COVID-19 Antibody Testing
As the world reacts to the recent coronavirus (COVID-19) pandemic, testing remains of the upmost importance. While the diagnostic capabilities and availability of testing locations for those currently ill continues to expand, a recent advancement to test for COVID-19 antibodies has begun. Beginning April 21, 2020, our testing provider, Quest Diagnostics, announced that it has started performing COVID-19 antibody testing using blood samples. In this article, we will provide a brief overview of the virus, discuss the role antibodies play in helping fight disease, and highlight the recent advancement in antibody testing that is now available to our patients at Heritage Urgent & Primary Care Clinics.
Coronaviruses are a family of viruses ranging from the common cold to severe acute respiratory syndrome (SARS). While coronaviruses have been in existence for many years, the most recent virus to emerge, COVID-19, is what most people think of when they hear the term. The COVID-19 virus, originating in Wuhan, China in December of 2019, is caused by severe acute respiratory syndrome coronavirus 2 (SARS-CoV-2). Symptoms typically appear within two to 14 days after initial exposure, can vary in both severity and duration, and are characterized by fever, cough, tiredness, aches, and breathing difficulties. Some patients show no symptoms at all (asymptomatic) and may never know they have the virus unless diagnosed. As of this writing, COVID-19 has infected roughly 3,000,000 worldwide and resulted in more than 200,000 deaths. In the United States alone, there have been nearly 1,000,000 COVID-19 cases and in excess of 55,000 fatalities.
What are Antibodies and What Do They Do?
Specialized, Y-shaped proteins created by our immune systems, our bodies manufacture antibodies, also called immunoglobulins, as a response to an infection. When an infection (antigen) enters the body, the immune system begins creating antibodies. Acting as a scout of sorts, antibodies identify the antigen, sticks to it, and signals for the body to destroy the antigen. Antibodies are particular in that they are made for only one specific antigen and have special receptors that only bind to that specific antigen.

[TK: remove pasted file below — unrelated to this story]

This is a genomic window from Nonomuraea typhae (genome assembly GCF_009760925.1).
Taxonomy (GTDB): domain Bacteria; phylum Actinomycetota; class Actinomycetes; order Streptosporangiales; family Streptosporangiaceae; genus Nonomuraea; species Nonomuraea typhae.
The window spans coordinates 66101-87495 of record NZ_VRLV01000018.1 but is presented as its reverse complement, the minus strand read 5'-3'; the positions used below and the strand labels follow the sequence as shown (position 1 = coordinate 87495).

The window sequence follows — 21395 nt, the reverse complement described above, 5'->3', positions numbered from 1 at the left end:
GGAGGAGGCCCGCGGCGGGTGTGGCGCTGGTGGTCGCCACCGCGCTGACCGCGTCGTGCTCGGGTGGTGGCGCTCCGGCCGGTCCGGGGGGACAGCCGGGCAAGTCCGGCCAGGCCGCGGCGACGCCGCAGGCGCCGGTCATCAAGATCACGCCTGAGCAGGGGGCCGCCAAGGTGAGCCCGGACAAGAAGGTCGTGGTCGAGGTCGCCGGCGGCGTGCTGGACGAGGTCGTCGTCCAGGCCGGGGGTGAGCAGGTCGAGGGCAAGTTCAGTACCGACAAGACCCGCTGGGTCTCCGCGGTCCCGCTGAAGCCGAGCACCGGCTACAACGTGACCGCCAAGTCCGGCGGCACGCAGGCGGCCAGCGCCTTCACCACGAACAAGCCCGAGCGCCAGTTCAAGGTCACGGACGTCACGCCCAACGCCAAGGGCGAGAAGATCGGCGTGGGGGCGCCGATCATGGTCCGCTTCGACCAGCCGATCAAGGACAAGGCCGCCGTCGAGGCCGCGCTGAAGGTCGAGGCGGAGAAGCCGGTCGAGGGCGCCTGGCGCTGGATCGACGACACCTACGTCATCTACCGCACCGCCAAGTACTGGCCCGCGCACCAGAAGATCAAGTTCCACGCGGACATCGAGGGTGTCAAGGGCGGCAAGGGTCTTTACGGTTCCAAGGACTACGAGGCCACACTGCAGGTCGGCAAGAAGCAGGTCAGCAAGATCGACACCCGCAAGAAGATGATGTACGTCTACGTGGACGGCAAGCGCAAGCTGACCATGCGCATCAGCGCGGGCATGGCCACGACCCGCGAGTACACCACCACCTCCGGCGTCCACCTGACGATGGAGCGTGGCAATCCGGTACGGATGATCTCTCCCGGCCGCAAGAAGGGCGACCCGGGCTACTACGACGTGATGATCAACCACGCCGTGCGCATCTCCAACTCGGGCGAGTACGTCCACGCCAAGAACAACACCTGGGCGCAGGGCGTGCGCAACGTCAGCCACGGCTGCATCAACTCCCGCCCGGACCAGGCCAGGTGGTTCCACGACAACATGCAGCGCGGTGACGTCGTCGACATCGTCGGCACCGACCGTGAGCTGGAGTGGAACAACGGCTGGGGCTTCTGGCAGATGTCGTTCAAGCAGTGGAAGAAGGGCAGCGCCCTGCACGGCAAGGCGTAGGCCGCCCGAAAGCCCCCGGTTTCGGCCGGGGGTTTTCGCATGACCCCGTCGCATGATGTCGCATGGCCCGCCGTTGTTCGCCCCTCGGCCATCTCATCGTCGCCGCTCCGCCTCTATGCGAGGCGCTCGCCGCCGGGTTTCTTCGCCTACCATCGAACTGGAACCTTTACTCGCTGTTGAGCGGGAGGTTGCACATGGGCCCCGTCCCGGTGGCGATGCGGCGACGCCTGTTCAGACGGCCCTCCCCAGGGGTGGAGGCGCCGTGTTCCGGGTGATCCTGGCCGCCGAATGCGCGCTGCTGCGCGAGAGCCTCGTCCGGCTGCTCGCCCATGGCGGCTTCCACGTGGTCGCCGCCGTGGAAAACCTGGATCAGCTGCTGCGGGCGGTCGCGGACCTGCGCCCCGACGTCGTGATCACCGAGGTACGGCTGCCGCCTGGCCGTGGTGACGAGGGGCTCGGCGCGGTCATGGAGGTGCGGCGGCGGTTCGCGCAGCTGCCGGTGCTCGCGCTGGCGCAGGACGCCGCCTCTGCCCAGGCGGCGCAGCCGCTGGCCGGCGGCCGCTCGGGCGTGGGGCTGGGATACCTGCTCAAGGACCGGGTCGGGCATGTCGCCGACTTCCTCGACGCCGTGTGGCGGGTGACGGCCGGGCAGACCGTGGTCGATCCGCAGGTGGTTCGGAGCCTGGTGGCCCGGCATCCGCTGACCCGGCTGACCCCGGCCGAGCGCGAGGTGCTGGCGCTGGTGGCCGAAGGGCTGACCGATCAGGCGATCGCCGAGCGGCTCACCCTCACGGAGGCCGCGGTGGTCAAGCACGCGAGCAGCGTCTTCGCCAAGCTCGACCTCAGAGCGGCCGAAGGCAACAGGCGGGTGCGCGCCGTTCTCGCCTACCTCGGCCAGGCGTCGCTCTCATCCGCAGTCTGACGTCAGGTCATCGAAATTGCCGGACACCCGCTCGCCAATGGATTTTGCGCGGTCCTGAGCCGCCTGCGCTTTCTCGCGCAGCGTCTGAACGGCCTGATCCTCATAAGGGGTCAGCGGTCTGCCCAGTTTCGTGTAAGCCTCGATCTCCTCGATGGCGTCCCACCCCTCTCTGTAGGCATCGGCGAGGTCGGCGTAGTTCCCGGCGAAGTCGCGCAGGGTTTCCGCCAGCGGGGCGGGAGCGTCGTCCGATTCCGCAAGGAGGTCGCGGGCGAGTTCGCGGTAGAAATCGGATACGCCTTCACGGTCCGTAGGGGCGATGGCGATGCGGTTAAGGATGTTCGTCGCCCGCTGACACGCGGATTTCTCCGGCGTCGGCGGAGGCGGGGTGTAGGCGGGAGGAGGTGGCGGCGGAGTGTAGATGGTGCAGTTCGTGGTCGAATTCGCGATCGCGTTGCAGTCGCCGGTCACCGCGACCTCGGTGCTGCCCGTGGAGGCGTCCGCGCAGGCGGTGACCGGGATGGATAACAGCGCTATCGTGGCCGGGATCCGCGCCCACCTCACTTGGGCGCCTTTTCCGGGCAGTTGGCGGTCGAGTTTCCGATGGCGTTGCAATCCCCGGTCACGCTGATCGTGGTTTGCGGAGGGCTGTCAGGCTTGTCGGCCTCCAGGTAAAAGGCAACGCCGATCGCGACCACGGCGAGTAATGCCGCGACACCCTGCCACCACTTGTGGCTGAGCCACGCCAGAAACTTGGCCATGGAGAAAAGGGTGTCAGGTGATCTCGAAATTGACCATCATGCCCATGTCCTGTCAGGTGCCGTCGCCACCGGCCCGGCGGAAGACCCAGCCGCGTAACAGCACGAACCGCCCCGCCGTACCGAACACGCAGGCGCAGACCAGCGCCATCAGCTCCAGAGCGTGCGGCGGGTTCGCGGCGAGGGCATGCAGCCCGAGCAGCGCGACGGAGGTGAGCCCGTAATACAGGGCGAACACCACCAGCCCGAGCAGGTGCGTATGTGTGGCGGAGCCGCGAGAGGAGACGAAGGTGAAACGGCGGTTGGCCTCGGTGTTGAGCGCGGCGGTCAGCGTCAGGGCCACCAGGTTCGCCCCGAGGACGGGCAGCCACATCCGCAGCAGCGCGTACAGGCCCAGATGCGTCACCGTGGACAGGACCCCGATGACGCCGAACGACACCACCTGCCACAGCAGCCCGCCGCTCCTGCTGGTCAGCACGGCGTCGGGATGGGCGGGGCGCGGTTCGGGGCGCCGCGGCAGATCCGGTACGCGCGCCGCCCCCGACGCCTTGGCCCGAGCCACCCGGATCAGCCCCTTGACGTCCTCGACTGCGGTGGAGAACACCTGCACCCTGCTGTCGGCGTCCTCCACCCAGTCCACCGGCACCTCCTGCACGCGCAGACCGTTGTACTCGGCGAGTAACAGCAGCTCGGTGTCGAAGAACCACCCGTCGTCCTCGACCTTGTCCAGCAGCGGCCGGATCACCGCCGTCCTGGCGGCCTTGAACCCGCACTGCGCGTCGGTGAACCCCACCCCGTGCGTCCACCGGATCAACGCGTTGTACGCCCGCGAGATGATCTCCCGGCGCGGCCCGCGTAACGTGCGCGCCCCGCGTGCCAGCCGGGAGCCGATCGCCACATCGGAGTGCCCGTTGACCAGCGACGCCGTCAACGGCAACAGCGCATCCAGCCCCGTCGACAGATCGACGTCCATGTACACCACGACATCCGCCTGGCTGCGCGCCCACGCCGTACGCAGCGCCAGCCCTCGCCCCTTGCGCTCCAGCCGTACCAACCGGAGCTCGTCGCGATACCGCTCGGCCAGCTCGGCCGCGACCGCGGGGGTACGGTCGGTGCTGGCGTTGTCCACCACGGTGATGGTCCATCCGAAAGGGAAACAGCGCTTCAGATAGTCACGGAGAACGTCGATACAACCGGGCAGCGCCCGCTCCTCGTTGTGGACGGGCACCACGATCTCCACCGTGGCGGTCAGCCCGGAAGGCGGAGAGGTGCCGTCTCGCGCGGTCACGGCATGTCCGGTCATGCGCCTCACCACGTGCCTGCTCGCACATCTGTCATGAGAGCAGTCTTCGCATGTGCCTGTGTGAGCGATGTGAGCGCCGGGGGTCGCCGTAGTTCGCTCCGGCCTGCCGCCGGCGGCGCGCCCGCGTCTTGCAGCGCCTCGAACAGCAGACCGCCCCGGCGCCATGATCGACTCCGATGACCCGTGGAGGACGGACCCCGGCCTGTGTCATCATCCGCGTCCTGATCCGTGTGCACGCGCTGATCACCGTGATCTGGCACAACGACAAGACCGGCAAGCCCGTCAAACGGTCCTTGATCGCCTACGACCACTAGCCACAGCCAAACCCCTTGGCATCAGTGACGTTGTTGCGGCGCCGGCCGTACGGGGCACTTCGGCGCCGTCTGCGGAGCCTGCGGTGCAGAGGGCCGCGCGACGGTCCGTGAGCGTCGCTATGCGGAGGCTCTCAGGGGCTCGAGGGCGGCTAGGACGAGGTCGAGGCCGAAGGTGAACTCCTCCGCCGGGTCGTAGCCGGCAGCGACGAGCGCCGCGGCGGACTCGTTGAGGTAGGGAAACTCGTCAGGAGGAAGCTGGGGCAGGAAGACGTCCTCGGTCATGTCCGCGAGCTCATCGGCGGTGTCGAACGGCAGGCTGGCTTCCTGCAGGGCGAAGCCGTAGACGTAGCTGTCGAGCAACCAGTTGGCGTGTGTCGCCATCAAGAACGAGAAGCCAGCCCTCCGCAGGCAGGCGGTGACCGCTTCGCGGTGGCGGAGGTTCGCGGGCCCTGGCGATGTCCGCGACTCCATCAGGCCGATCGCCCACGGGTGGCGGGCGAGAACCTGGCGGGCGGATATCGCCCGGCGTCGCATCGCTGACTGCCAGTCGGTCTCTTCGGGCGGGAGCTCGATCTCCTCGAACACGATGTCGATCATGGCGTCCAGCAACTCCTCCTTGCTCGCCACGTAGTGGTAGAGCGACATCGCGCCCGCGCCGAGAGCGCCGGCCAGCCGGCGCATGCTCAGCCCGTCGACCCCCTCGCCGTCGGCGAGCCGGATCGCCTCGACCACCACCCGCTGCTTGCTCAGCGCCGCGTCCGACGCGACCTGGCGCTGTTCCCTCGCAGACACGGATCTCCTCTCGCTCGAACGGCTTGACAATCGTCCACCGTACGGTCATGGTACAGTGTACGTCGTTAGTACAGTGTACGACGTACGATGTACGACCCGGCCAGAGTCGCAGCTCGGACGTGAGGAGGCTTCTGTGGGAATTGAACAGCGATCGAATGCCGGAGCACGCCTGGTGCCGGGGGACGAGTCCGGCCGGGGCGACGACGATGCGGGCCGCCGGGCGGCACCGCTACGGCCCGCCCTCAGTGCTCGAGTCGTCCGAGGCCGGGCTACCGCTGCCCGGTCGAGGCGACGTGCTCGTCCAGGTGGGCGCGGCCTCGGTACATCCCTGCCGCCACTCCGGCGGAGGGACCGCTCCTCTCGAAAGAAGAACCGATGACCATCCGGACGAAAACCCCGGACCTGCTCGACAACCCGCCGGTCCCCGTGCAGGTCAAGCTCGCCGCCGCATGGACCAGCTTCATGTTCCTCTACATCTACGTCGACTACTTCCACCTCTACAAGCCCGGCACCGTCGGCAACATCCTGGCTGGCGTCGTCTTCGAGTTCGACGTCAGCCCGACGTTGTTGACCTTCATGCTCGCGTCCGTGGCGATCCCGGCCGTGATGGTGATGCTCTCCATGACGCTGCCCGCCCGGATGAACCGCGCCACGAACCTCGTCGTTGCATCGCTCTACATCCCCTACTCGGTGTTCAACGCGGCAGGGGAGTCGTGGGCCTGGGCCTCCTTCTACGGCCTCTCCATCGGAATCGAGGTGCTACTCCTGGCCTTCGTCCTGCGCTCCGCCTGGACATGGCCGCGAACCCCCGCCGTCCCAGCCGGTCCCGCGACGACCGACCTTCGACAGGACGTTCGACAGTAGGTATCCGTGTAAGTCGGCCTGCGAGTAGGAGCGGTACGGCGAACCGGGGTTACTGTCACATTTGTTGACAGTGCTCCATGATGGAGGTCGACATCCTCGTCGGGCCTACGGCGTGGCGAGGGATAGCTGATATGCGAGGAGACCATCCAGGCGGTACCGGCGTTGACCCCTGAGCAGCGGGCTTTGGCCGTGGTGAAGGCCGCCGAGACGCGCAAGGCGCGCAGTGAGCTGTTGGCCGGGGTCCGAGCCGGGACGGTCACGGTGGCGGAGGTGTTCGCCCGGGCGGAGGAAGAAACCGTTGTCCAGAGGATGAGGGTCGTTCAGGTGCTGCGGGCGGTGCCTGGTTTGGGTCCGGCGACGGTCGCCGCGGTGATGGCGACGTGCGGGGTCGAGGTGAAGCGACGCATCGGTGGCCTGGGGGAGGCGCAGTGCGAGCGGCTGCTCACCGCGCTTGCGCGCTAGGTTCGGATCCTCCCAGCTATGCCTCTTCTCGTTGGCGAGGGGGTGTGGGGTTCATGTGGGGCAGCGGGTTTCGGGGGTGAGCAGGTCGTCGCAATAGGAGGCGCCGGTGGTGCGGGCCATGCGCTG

When an antigen enters the body, it is met by a group of cells called B cells. The responsibility of the B cells are to create antibodies that match the antigen. After the antibodies are created, they stick to the antigen and signal to T cells to begin attacking. Once the antigen is destroyed, phagocytes, large cells that consume foreign matter, eat the remainder of the infection.
By recognizing bacteria, viruses, and infected cells, antibodies not only help our body fight against infection but could potentially provide a level of immunity against future infection from the same antigen. Antibodies are also beneficial in that they can be used to diagnose diseases and create treatments. For example, if antibodies associated with a specific disease are not detected in a person’s blood, it can signal that they are either not currently infected or that any infection occurred so long ago that the specific antibodies have naturally decayed.
About the Quest Diagnostics Antibody Testing
The antibody test offered through Quest Diagnostics begins by drawing blood serum specimens from a patient (serology testing) that was either positively diagnosed with COVID-19 or suspects they may have previously been infected with the virus. The specimens are then tested to see if antibodies are detected.